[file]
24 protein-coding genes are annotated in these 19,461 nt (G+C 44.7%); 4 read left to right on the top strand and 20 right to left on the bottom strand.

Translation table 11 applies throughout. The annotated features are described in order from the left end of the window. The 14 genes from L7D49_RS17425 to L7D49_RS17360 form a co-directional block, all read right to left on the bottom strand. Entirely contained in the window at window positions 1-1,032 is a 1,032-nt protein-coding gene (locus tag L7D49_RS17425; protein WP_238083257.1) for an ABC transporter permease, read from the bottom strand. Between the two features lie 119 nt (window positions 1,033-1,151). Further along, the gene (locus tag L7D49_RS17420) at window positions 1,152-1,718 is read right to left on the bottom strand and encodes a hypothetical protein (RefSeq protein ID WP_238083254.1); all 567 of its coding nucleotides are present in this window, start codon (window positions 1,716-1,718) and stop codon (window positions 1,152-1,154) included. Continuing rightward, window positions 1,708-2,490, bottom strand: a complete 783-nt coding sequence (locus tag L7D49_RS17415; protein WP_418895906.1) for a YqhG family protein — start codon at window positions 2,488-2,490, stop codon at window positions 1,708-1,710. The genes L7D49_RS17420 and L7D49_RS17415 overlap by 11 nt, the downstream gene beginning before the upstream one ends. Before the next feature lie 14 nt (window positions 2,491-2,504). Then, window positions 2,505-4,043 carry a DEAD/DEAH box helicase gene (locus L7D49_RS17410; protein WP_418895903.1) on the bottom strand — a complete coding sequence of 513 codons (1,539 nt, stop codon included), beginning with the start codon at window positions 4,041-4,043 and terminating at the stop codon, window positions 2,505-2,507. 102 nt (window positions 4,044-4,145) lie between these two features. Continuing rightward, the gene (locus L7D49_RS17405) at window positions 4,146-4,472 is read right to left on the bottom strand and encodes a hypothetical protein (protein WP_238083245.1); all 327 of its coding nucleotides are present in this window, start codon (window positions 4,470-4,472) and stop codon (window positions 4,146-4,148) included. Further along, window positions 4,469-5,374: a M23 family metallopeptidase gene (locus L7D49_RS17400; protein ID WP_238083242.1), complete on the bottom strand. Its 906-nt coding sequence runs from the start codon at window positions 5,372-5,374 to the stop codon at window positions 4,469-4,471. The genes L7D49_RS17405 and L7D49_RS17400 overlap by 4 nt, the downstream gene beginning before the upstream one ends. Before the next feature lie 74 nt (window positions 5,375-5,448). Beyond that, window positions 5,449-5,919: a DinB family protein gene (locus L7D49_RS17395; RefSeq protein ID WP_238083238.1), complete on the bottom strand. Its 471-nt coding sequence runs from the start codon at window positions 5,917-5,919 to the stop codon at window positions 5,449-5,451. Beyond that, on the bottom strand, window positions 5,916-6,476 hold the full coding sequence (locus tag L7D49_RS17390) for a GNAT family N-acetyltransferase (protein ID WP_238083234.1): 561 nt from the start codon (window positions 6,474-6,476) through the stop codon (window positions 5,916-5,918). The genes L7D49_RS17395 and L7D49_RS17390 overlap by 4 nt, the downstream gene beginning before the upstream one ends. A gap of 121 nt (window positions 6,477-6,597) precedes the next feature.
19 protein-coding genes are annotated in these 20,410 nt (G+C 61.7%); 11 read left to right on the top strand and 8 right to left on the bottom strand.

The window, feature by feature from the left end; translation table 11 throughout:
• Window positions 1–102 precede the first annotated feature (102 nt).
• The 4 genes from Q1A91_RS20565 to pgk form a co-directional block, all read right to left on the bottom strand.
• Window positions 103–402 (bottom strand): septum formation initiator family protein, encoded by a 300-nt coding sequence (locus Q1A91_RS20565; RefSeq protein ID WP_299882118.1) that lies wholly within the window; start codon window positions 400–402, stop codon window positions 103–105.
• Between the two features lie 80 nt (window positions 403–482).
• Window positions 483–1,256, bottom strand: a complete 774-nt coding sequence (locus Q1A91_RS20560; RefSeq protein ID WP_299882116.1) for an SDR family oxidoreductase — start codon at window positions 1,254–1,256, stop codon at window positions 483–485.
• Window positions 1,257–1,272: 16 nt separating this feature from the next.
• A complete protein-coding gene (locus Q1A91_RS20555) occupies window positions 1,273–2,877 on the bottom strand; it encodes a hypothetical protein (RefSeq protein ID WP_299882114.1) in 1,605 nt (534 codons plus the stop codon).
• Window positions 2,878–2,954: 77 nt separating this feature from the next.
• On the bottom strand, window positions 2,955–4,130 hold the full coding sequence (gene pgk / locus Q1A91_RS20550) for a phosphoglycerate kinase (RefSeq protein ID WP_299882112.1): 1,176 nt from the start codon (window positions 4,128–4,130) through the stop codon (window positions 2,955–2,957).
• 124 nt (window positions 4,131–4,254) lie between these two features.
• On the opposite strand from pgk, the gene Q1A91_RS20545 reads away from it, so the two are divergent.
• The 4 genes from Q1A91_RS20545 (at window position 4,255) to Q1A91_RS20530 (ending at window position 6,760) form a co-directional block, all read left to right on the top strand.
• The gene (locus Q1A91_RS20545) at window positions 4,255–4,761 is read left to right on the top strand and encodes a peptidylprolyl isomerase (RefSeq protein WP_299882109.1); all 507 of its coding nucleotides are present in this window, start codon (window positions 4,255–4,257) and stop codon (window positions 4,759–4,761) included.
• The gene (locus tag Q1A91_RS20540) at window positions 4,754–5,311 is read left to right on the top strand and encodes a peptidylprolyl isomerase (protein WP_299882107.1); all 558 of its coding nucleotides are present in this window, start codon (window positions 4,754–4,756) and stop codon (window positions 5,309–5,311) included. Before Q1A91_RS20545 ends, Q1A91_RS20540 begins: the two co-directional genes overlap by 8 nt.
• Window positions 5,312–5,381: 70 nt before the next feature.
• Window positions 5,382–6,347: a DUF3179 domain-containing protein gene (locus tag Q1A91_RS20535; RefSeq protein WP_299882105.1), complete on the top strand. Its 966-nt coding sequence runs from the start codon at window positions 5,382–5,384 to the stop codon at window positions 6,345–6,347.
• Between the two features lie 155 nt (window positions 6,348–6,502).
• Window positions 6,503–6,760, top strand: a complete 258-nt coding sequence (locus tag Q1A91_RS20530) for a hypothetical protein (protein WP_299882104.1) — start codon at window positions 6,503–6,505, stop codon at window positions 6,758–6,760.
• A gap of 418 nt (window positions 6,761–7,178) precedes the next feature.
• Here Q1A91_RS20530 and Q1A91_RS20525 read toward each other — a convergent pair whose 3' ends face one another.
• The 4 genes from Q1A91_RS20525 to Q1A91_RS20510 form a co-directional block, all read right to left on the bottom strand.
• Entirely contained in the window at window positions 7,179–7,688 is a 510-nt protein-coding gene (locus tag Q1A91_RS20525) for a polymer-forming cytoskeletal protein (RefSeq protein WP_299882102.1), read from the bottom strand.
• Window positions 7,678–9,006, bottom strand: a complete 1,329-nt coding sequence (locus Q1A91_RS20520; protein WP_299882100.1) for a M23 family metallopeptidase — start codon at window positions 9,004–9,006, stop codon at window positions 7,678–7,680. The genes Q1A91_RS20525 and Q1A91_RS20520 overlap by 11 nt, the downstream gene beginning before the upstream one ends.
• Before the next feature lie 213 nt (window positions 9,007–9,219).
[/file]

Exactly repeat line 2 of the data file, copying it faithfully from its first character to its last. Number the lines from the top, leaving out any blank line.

Translation table 11 applies throughout. The annotated features are described in order from the left end of the window. The 14 genes from L7D49_RS17425 to L7D49_RS17360 form a co-directional block, all read right to left on the bottom strand. Entirely contained in the window at window positions 1-1,032 is a 1,032-nt protein-coding gene (locus tag L7D49_RS17425; protein WP_238083257.1) for an ABC transporter permease, read from the bottom strand. Between the two features lie 119 nt (window positions 1,033-1,151). Further along, the gene (locus tag L7D49_RS17420) at window positions 1,152-1,718 is read right to left on the bottom strand and encodes a hypothetical protein (RefSeq protein ID WP_238083254.1); all 567 of its coding nucleotides are present in this window, start codon (window positions 1,716-1,718) and stop codon (window positions 1,152-1,154) included. Continuing rightward, window positions 1,708-2,490, bottom strand: a complete 783-nt coding sequence (locus tag L7D49_RS17415; protein WP_418895906.1) for a YqhG family protein — start codon at window positions 2,488-2,490, stop codon at window positions 1,708-1,710. The genes L7D49_RS17420 and L7D49_RS17415 overlap by 11 nt, the downstream gene beginning before the upstream one ends. Before the next feature lie 14 nt (window positions 2,491-2,504). Then, window positions 2,505-4,043 carry a DEAD/DEAH box helicase gene (locus L7D49_RS17410; protein WP_418895903.1) on the bottom strand — a complete coding sequence of 513 codons (1,539 nt, stop codon included), beginning with the start codon at window positions 4,041-4,043 and terminating at the stop codon, window positions 2,505-2,507. 102 nt (window positions 4,044-4,145) lie between these two features. Continuing rightward, the gene (locus L7D49_RS17405) at window positions 4,146-4,472 is read right to left on the bottom strand and encodes a hypothetical protein (protein WP_238083245.1); all 327 of its coding nucleotides are present in this window, start codon (window positions 4,470-4,472) and stop codon (window positions 4,146-4,148) included. Further along, window positions 4,469-5,374: a M23 family metallopeptidase gene (locus L7D49_RS17400; protein ID WP_238083242.1), complete on the bottom strand. Its 906-nt coding sequence runs from the start codon at window positions 5,372-5,374 to the stop codon at window positions 4,469-4,471. The genes L7D49_RS17405 and L7D49_RS17400 overlap by 4 nt, the downstream gene beginning before the upstream one ends. Before the next feature lie 74 nt (window positions 5,375-5,448). Beyond that, window positions 5,449-5,919: a DinB family protein gene (locus L7D49_RS17395; RefSeq protein ID WP_238083238.1), complete on the bottom strand. Its 471-nt coding sequence runs from the start codon at window positions 5,917-5,919 to the stop codon at window positions 5,449-5,451. Beyond that, on the bottom strand, window positions 5,916-6,476 hold the full coding sequence (locus tag L7D49_RS17390) for a GNAT family N-acetyltransferase (protein ID WP_238083234.1): 561 nt from the start codon (window positions 6,474-6,476) through the stop codon (window positions 5,916-5,918). The genes L7D49_RS17395 and L7D49_RS17390 overlap by 4 nt, the downstream gene beginning before the upstream one ends. A gap of 121 nt (window positions 6,477-6,597) precedes the next feature.